Jacobson songs show experience and innocence

Years of songwriting, and all the experience he’s packed into his two decades of life, are wrapped into Charlie Jacobson’s new album, Alberta Flood.

Years of songwriting, and all the experience he’s packed into his two decades of life, are wrapped into Charlie Jacobson’s new album, Alberta Flood.

The 23-year-old Red Deer singer/guitarist will kick-start 2016 by playing some jumping blues-rock with his band at an album release party Jan. 1 and 2 at Fratters Speakeasy in Red Deer.

Alberta Flood is “a landmark for me,” said Jacobson.

It’s his first professional, self-produced full-length album, recorded over the last year at a DanLyn Studios near Edmonton.

And it contains songs of innocence and experience.

Some tunes on the album are brand new, while others go back to his teenage years when he was attending Lindsay Thurber Comprehensive High School and honing his skills by listening to music by traditional blues artists.

“It’s great to see this album finally come together, and get those songs out there for everyone to hear,” said Jacobson.

“It’s like turning the page and ending a chapter” — which is high time, he noted, “since I have a lot more songs to come.”

Jacobson is backed by a veritable super-band of blues musicians on the recording: Maple Blues Award-winning pianist David Vest, former-B.B. King bassist Russell Jackson, and Grammy-winning drummer Donald Ray Johnson.

The young guitarist’s been performing with these veterans on the Western Canadian blues circuit over the last couple of years.

He considers himself lucky to have learned from the real-deal musicians, all in their 60s and 70s now.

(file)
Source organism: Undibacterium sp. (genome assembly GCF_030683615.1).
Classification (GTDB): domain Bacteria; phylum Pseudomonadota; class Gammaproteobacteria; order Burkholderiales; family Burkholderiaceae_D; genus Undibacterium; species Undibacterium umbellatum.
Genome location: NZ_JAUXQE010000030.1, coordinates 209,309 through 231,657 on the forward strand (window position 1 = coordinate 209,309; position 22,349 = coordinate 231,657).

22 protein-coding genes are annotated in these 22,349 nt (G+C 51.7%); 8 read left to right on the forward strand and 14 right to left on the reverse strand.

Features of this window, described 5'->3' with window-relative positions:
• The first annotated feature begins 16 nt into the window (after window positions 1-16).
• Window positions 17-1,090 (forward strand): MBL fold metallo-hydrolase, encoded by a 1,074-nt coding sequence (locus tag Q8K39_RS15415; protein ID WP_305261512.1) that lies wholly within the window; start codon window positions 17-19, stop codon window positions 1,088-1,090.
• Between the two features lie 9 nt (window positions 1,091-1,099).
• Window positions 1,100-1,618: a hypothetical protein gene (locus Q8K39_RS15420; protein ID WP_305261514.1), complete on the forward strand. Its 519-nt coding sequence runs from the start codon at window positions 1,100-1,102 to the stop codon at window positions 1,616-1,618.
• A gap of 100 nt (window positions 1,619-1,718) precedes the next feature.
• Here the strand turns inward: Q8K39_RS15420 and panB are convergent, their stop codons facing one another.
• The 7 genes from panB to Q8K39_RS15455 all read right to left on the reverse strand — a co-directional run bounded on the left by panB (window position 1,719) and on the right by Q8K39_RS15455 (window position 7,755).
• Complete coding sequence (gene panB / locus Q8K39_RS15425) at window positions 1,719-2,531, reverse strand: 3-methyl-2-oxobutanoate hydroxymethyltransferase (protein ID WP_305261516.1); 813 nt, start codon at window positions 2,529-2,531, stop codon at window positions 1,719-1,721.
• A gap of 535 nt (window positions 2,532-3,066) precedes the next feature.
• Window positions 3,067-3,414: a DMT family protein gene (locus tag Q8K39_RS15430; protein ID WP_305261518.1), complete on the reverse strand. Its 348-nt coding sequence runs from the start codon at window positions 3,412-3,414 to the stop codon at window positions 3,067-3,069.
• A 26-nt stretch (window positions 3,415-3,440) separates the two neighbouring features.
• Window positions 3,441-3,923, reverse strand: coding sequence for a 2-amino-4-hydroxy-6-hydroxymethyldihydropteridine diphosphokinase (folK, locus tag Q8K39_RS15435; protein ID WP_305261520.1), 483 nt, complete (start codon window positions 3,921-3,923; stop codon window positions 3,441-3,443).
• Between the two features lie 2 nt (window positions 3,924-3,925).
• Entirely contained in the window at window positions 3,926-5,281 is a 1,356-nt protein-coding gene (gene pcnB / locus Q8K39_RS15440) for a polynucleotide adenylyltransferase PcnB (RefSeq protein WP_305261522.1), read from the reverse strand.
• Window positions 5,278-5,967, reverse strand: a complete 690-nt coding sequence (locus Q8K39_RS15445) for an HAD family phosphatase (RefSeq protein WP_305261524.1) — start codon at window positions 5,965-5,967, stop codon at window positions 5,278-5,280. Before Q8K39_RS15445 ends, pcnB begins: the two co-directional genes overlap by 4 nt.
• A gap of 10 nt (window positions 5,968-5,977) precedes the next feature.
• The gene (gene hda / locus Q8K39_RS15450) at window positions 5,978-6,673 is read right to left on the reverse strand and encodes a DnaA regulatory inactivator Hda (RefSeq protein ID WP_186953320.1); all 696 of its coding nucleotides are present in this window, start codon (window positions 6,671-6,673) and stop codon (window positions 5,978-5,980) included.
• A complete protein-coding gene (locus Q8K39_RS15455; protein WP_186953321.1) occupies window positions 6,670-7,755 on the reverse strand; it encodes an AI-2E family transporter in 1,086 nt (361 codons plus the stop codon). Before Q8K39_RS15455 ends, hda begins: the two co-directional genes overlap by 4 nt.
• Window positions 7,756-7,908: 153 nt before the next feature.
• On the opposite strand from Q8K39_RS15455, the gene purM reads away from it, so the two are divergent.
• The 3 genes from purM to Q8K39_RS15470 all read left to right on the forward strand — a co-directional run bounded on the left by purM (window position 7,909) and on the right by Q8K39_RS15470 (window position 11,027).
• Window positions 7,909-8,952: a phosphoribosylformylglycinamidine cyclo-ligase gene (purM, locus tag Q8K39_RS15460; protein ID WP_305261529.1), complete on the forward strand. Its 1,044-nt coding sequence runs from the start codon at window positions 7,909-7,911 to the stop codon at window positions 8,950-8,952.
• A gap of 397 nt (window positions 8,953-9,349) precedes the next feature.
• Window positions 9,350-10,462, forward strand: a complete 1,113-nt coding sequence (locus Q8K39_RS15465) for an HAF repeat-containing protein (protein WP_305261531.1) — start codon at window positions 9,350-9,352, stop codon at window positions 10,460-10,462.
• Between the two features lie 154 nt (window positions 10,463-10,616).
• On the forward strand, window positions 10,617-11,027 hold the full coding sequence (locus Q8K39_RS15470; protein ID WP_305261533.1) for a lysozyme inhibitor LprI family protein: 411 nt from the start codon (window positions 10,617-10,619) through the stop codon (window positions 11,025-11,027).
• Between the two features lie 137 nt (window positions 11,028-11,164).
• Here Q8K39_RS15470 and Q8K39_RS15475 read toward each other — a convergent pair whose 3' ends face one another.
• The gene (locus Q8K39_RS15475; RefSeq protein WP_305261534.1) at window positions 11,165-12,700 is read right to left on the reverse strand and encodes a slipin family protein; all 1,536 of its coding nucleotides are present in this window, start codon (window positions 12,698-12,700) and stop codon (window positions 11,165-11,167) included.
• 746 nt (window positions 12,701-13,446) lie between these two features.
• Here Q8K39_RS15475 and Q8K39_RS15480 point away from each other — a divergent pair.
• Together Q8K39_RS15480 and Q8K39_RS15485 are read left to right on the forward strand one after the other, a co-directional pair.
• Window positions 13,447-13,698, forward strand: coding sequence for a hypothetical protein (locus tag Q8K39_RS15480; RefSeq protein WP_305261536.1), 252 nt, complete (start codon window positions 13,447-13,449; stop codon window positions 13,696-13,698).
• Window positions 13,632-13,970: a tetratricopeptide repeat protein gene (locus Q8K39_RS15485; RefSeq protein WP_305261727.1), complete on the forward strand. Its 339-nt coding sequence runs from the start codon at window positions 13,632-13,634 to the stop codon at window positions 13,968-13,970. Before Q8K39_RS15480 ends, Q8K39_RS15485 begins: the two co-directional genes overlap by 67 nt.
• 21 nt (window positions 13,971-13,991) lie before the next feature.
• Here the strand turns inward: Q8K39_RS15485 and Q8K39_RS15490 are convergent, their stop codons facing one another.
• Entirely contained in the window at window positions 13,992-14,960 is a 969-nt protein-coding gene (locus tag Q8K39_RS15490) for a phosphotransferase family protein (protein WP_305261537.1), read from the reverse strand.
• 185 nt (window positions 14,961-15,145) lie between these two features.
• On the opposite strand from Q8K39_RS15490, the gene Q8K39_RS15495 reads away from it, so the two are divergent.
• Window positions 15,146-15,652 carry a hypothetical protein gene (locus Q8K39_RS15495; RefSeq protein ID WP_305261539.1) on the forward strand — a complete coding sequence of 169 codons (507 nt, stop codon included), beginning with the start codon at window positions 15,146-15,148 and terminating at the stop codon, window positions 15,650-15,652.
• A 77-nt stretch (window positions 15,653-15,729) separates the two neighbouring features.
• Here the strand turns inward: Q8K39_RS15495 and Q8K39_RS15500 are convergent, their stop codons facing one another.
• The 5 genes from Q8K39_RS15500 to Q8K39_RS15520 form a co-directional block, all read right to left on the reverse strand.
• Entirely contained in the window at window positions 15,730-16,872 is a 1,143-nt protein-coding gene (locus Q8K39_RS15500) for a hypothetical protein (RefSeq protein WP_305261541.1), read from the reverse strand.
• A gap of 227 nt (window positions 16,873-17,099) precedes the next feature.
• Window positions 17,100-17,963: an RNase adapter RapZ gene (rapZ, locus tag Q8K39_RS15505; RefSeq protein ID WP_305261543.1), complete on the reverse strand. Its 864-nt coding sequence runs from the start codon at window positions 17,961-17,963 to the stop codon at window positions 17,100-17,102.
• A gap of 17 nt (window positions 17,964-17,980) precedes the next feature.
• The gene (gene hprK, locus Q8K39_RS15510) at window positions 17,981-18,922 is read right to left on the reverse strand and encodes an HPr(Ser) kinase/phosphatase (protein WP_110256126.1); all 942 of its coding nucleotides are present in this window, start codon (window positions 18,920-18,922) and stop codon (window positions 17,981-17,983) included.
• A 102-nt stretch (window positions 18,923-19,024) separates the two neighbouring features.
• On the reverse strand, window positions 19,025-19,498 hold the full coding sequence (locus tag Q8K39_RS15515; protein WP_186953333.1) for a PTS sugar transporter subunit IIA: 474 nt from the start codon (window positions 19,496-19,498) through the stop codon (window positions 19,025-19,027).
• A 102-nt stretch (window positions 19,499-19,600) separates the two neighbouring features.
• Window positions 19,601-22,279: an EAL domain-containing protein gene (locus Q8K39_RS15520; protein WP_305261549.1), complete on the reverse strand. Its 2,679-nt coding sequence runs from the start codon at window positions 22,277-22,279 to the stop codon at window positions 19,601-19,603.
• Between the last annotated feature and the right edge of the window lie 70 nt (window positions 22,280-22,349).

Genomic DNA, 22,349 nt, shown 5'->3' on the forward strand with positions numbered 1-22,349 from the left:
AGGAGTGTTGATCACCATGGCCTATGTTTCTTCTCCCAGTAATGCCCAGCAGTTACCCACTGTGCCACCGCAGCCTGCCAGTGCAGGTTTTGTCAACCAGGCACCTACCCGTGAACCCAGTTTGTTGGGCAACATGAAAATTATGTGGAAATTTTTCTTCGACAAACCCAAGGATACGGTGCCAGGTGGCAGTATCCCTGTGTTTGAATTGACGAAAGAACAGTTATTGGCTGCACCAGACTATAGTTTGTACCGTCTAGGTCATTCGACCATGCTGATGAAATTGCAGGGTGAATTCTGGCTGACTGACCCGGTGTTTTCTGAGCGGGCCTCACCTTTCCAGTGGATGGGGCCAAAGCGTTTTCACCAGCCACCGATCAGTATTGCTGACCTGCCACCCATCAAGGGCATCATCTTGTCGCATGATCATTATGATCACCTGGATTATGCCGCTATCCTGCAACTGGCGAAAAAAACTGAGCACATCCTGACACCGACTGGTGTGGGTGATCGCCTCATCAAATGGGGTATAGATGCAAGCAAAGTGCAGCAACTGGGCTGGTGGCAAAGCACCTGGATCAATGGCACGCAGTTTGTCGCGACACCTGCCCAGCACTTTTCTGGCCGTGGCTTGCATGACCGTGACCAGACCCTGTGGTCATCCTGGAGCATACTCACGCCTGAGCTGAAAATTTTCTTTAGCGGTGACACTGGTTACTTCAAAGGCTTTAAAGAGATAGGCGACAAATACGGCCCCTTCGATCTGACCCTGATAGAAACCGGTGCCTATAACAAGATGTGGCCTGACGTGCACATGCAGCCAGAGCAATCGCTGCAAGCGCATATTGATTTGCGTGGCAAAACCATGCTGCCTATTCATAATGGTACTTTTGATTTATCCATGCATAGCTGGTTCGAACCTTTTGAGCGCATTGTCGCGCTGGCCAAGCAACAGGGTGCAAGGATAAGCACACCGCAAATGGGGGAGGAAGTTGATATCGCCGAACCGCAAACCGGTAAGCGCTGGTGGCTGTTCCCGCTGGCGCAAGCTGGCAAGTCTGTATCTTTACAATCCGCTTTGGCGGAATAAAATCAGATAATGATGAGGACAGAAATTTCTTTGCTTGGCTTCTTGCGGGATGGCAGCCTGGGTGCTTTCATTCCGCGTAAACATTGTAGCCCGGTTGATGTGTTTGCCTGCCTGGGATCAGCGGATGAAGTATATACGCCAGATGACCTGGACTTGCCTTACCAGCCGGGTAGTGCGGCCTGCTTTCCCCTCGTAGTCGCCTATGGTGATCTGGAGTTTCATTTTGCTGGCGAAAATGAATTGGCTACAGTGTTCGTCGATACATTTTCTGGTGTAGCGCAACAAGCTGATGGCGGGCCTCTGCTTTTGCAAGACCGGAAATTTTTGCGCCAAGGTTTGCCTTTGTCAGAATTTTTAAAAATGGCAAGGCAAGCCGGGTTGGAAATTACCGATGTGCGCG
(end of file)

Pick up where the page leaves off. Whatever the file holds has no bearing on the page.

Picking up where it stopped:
Jacobson, who also just wrapped up some gigs with Juno Award-winning boogie-woogie pianist Kenny “Blues Boss” Wayne and renowned harp player Sherman “Tank” Doucette, said “I’m a student of life, a student of blues music…”

Alberta Flood should prove he’s learned his lessons well — the album’s party tune, Cruisin’ Susie, is already getting CKUA radio play.

Other songs include I’ve Got Doubts, “about a past relationship that I had,” said Jacobson of the rocking tune about the end of a romance.

The more plaintive High River Flood is similarly self-explanatory.

“I wrote it as a Delta blues kind of shuffle,” said the singer.

By contrast, Jacobson likes to play the upbeat Shake It Out at his shows to get people onto the dance floor.

The musician divides his free time between Red Deer, where his parents live, and his home in the Kootenays, where he likes to camp and decompress from busy periods on the road. Some tours are so hectic, “I don’t have time to shave my face,” he admitted, with a chuckle.

Jacobson has played hundreds of gigs at festivals, house concerts, blues clubs and theatres since releasing his solo debut EP Live from the Chop Bin in 2013.

At Fratters he will perform with the Charlie Jacobson Band, including Red Deer brothers Cory Gomez on bass and Craig Gomez on guitar and Ben Parker on drums.

Jacobson doesn’t see his life slowing down at all in the new year.

Amid more touring in Western Canada and Ontario, he’s planning a trip to Toronto to showcase his music at the 2016 Maple Blues Awards.

“I was invited out by the Toronto Blues Society president,” said Jacobson.

He was told more familiarity with his music in Ontario could put him in good standing to receive a new artist nomination in future.

It would be a big step forward, admitted Jacobson, who will also perform on New Year’s Eve at the Springbrook Multiplex.

Tickets for that 9 p.m. event are $20 from the Springbrook General Store.

There’s a $10 cover for the Jan. 1 and 2 album release shows at Fratters. Alberta Flood will also be available there, or from Jacobson’s website or The Soundhouse in Red Deer.